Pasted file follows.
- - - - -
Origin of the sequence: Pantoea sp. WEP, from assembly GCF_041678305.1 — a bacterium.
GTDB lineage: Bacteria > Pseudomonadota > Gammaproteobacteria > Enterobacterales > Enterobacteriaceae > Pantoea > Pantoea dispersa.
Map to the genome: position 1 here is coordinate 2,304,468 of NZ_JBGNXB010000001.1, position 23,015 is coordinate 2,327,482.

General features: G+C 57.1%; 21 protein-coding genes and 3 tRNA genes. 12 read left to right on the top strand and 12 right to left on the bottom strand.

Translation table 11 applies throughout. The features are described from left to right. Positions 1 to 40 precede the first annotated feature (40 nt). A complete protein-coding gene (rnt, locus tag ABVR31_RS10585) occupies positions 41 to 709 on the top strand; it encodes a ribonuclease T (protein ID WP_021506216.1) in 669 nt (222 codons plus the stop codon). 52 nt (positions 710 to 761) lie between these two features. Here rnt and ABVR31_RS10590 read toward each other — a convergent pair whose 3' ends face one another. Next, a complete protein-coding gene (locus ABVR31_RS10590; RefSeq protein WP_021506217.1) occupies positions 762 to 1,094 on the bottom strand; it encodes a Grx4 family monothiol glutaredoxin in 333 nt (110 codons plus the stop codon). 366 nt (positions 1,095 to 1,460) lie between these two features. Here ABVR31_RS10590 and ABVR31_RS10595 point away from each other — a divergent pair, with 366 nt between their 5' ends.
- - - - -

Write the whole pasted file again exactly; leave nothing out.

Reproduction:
Origin of the sequence: Pantoea sp. WEP, from assembly GCF_041678305.1 — a bacterium.
GTDB lineage: Bacteria > Pseudomonadota > Gammaproteobacteria > Enterobacterales > Enterobacteriaceae > Pantoea > Pantoea dispersa.
Map to the genome: position 1 here is coordinate 2,304,468 of NZ_JBGNXB010000001.1, position 23,015 is coordinate 2,327,482.

General features: G+C 57.1%; 21 protein-coding genes and 3 tRNA genes. 12 read left to right on the top strand and 12 right to left on the bottom strand.

Translation table 11 applies throughout. The features are described from left to right. Positions 1 to 40 precede the first annotated feature (40 nt). A complete protein-coding gene (rnt, locus tag ABVR31_RS10585) occupies positions 41 to 709 on the top strand; it encodes a ribonuclease T (protein ID WP_021506216.1) in 669 nt (222 codons plus the stop codon). 52 nt (positions 710 to 761) lie between these two features. Here rnt and ABVR31_RS10590 read toward each other — a convergent pair whose 3' ends face one another. Next, a complete protein-coding gene (locus ABVR31_RS10590; RefSeq protein WP_021506217.1) occupies positions 762 to 1,094 on the bottom strand; it encodes a Grx4 family monothiol glutaredoxin in 333 nt (110 codons plus the stop codon). 366 nt (positions 1,095 to 1,460) lie between these two features. Here ABVR31_RS10590 and ABVR31_RS10595 point away from each other — a divergent pair, with 366 nt between their 5' ends.